For as long as he was able the Senior Cat did voluntary maintenance work at the shelter - the only male allowed on the property without supervision. The women trusted him. Information that he was "all right" was passed from one woman to the next as they came and went. The job was passed to him by another man who had to involuntary retire from his voluntary position. The Senior Cat passed his role on to someone else. I don't know who is there now. 
I do know the shelter is struggling to find funds as always. There still seems to be this curious attitude in the wider community that "these women must have done something" and that odd idea that somehow "it's their fault". 
It isn't. Of course there will be faults on both sides - but that doesn't excuse violence or other forms of abuse. It doesn't excuse the lasting damage done to all involved, including the children.
The newsletter was timely. On my way to the library yesterday morning I stopped to speak to someone who is in an abusive relationship. Her husband was away with his mates for the day. It has taken her weeks of planning but she's leaving him. She made the decision when her son, the older of the two children, told her he thought she should - that both he and his sister wanted her to do it.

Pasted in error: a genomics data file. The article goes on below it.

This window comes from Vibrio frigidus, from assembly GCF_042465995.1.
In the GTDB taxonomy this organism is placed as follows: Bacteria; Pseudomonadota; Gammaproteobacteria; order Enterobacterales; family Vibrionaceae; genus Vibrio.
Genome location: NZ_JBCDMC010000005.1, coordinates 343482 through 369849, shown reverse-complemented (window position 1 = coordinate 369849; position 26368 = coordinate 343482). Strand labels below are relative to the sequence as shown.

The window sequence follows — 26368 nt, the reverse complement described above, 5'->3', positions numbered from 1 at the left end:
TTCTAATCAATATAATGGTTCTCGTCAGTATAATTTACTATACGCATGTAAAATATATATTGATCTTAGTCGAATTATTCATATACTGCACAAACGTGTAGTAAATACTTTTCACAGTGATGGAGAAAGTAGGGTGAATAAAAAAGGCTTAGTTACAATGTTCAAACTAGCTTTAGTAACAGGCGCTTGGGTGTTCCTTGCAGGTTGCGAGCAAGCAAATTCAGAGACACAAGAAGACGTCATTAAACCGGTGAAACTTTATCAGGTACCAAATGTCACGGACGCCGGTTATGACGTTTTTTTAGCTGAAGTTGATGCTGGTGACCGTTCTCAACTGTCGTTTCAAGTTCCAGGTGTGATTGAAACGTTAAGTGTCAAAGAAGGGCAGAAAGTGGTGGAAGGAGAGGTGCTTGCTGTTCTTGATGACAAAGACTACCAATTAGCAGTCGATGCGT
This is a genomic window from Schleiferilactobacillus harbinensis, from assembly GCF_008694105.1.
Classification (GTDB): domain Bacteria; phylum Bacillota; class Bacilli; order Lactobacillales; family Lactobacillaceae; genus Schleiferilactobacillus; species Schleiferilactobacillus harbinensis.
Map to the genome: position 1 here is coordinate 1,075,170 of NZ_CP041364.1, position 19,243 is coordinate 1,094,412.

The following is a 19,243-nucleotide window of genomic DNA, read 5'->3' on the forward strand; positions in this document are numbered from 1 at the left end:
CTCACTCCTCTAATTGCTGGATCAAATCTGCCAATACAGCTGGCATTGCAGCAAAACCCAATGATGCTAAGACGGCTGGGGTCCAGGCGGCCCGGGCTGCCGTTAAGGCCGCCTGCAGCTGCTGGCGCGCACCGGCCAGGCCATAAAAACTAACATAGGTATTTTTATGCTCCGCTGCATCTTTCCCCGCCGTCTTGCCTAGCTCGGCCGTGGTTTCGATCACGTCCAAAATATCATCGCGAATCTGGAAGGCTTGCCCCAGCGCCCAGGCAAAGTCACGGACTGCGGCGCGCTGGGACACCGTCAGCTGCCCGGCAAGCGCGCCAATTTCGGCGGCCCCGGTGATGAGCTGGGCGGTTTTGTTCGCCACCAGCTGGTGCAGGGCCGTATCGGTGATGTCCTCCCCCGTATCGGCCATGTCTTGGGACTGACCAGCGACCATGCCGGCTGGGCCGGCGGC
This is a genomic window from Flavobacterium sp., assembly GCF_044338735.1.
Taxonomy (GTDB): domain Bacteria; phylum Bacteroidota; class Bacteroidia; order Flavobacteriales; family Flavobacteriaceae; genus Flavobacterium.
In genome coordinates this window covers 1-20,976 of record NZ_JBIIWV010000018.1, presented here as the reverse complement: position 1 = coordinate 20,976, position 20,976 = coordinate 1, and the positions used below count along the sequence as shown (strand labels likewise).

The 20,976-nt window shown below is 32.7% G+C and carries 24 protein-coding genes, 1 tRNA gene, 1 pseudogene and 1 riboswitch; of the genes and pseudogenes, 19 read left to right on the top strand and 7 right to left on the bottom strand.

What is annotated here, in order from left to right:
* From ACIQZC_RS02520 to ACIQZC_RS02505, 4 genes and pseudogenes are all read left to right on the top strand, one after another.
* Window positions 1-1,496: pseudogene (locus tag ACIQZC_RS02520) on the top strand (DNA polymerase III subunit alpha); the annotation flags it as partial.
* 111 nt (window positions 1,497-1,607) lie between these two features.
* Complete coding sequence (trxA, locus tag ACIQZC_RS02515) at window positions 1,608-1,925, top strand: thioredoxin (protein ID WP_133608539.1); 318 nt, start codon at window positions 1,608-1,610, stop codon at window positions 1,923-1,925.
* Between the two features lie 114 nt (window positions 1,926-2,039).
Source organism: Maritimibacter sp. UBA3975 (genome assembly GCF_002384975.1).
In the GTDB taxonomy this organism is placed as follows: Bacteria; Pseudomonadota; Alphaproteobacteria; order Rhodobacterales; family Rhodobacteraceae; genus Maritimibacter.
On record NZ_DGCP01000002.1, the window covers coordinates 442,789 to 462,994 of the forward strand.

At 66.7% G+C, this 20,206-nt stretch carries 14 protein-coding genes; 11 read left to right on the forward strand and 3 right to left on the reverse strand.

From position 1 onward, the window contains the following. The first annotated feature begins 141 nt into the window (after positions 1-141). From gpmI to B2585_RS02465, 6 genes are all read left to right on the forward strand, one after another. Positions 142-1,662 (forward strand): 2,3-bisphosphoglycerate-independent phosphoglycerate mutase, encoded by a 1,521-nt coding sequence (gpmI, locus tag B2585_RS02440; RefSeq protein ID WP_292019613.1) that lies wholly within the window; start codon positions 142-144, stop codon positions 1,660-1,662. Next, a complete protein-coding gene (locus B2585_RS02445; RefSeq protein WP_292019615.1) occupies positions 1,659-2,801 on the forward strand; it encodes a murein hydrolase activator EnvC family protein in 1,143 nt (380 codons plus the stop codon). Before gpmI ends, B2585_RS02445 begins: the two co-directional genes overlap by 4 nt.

Yesterday afternoon they were on a plane to another state. The fares were partly paid for by money we raised in a small group I belong to. The rest was money she had managed to save a little at a time. None of us hesitated to help because we all knew she had no choice. 
I hope it works out well for them. I know where her husband will go looking for her. He knows where the women's shelter is. She had been there once but he "persuaded" her home with threats about losing the children.
"He's not going to change," she told me again yesterday. I agreed. We hugged and the two children hugged me and the boy whispered to me, 
"Tell everyone thank you please. I'm going to look after Mum now."